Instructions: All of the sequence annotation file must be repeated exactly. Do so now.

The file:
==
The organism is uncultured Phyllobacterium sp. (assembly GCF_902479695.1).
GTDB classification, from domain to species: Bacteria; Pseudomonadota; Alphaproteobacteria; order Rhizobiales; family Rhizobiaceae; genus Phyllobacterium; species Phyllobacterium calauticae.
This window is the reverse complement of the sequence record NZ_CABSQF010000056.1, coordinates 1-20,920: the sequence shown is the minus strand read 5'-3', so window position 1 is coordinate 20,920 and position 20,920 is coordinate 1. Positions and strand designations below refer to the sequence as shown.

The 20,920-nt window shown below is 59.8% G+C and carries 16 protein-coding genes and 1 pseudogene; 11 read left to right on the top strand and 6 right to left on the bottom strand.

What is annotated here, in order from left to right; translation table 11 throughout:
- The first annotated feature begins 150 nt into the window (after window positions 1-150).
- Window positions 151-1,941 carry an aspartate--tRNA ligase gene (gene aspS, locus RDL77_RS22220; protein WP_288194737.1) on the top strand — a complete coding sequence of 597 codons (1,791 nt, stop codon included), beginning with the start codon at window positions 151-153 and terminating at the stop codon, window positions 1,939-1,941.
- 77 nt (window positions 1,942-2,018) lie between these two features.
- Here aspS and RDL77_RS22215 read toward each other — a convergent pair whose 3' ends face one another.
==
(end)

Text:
The organism is uncultured Phyllobacterium sp. (assembly GCF_902479695.1).
GTDB classification, from domain to species: Bacteria; Pseudomonadota; Alphaproteobacteria; order Rhizobiales; family Rhizobiaceae; genus Phyllobacterium; species Phyllobacterium calauticae.
This window is the reverse complement of the sequence record NZ_CABSQF010000056.1, coordinates 1-20,920: the sequence shown is the minus strand read 5'-3', so window position 1 is coordinate 20,920 and position 20,920 is coordinate 1. Positions and strand designations below refer to the sequence as shown.

The 20,920-nt window shown below is 59.8% G+C and carries 16 protein-coding genes and 1 pseudogene; 11 read left to right on the top strand and 6 right to left on the bottom strand.

What is annotated here, in order from left to right; translation table 11 throughout:
- The first annotated feature begins 150 nt into the window (after window positions 1-150).
- Window positions 151-1,941 carry an aspartate--tRNA ligase gene (gene aspS, locus RDL77_RS22220; protein WP_288194737.1) on the top strand — a complete coding sequence of 597 codons (1,791 nt, stop codon included), beginning with the start codon at window positions 151-153 and terminating at the stop codon, window positions 1,939-1,941.
- 77 nt (window positions 1,942-2,018) lie between these two features.
- Here aspS and RDL77_RS22215 read toward each other — a convergent pair whose 3' ends face one another.